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Publication numberUS3619517 A
Publication typeGrant
Publication dateNov 9, 1971
Filing dateDec 23, 1968
Priority dateDec 23, 1968
Also published asDE1963516A1, DE1963516B2
Publication numberUS 3619517 A, US 3619517A, US-A-3619517, US3619517 A, US3619517A
InventorsBleazey John C
Original AssigneeRca Corp
Export CitationBiBTeX, EndNote, RefMan
External Links: USPTO, USPTO Assignment, Espacenet
Labyrinth for unidirectional microphone
US 3619517 A
Abstract  available in
Previous page
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Claims  available in
Description  (OCR text may contain errors)

United States Patent [72] Inventor John C. Bleauy Trenton, NJ. [21] Appl. No. 786,265 [22] Filed Dec. 23, 1968 [45] Patented Nov. 9, 1971 [73] Assignee RCA Corporation [54] LABYRINTH FOR UNIDIRECTIONAL MICROPHONE 7 Claims, 5 Drawing Figs.

|52| U.S.Cl ..179/l38 VL [51 lnt.C1 .H04r 9/08 501 Field of Search 179 121 D,

l 56 1 References Cited UNITED STATES PATENTS 2,870,856 1/1959 Olson etal 181/.5 2,751,441 6/1956 Olson et 179/1155 2,566,094 8/1951 Olson etal 179/1155 2,352,305 6/1944 Anderson 181/33 2,271,988 2/1942 Olson 179/1 1545 2,102,736 12/1937 Olson 179/138 2,032,389 3/1936 Anderson 179/ l 38 Primary Examiner-Kathleen H. Claffy Assistant Examiner-Tom D. DAmico AnameyEdward J. Norton ABSTRACT: A labyrinth structure for a unidirectional ribbon-type microphone comprises an outer shell-like member and at least one inner member, each having open and closed ends, the space enclosed by the outer member being divided into at least two communicating chambers by the inner member.

The inner chamber, in addition to being the end of the labyrinth path, can be used to house microphone components therein and also to shield these components by making at least one member of a good electrical conductor.

LABYRINTH FOR UNIDIRECTIONAL MICROPHONE This invention relates to a unidirectional microphone of the type employing a ribbonlike conductor moveable in a magnetic field in response to sound waves directed against one side thereof and, particularly, to such a microphone which is smaller than has heretofore been available.

Microphones of this type require a labyrinth structure on the other side of the ribbon for acoustically terminating the sound waves passing the ribbon. Ideally, to acoustically terminate these sound waves, a pipe of infinite length on the other side of the conductor is required. In practice, however, since this is not possible, a long finite pipe or labyrinth path equivalent to a long finite pipe is used. The pipe or labyrinth may be filled with acoustic damping material to simulate a load equivalent to a termination path of infinite length. If a straight pipe is used, the microphone becomes large, bulky and cumbersome to handle. This is shown by U.S. Pat. No. 2,032,389 issued to L. J. Anderson in which the support stand for the microphone is utilized to house the labyrinth structure. To shorten the overall microphone length while still retaining a terminating pipe of suitable length, various folded labyrinth structures have been disclosed in patents to L. J. Anderson, U.S. Pat. No. 2,178,216; H. F. Olson, U. S. Pat. No. 2,271,988; H. F. Olson et al., U.S. Pat. No. 2,870,856; and A. R. Morgan, U.S. Pat. No. 3,383,476.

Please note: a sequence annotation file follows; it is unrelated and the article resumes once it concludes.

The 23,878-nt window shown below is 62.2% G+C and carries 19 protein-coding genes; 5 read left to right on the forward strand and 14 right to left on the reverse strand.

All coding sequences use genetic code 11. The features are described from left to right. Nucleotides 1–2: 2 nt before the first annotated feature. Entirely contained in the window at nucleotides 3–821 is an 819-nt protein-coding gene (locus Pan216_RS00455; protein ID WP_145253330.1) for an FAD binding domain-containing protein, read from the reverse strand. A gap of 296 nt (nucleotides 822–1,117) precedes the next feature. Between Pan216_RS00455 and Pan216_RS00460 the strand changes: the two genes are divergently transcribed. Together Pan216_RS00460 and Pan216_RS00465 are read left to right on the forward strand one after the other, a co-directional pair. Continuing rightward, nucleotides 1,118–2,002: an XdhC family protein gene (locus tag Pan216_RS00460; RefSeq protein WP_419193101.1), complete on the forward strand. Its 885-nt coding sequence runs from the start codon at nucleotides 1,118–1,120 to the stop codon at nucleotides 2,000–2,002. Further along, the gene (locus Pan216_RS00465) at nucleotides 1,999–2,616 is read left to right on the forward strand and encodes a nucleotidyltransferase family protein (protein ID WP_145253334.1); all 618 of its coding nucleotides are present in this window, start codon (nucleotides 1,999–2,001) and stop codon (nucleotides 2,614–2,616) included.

Basically, all of the above-disclosed labyrinths, although differing in specific structure, have as common features relatively large labyrinth structures and an additional microphone cavity extending beyond the labyrinth structure to house microphone components, such as an output transformer. Further, in order to.prevent unwanted sound pickup in the microphone output, the additional microphone cavity must house shielding for these microphone components. Consequently, the additional space requirements for the transformer and the like necessitate a larger, heavier, bulkier microphone than is desirable for such specialized applications as for use on a lectern, for example. In this case, a microphone of the least obtrusiveness is desirable to preclude excessive obstructions between a speaker and his audience.

It is therefore the object of the present invention to provide a miniature microphone of the type indicated having an improved labyrinth structure of relatively small size and which is capable of housing other microphone elements therein.

It is another object to provide an improved labyrinth structure made of a good electrical conductor for shielding any microphone elements contained therein.

It is still another object to provide a miniature microphone of the type indicated which, although of general use, is especially suitable for lectern applications.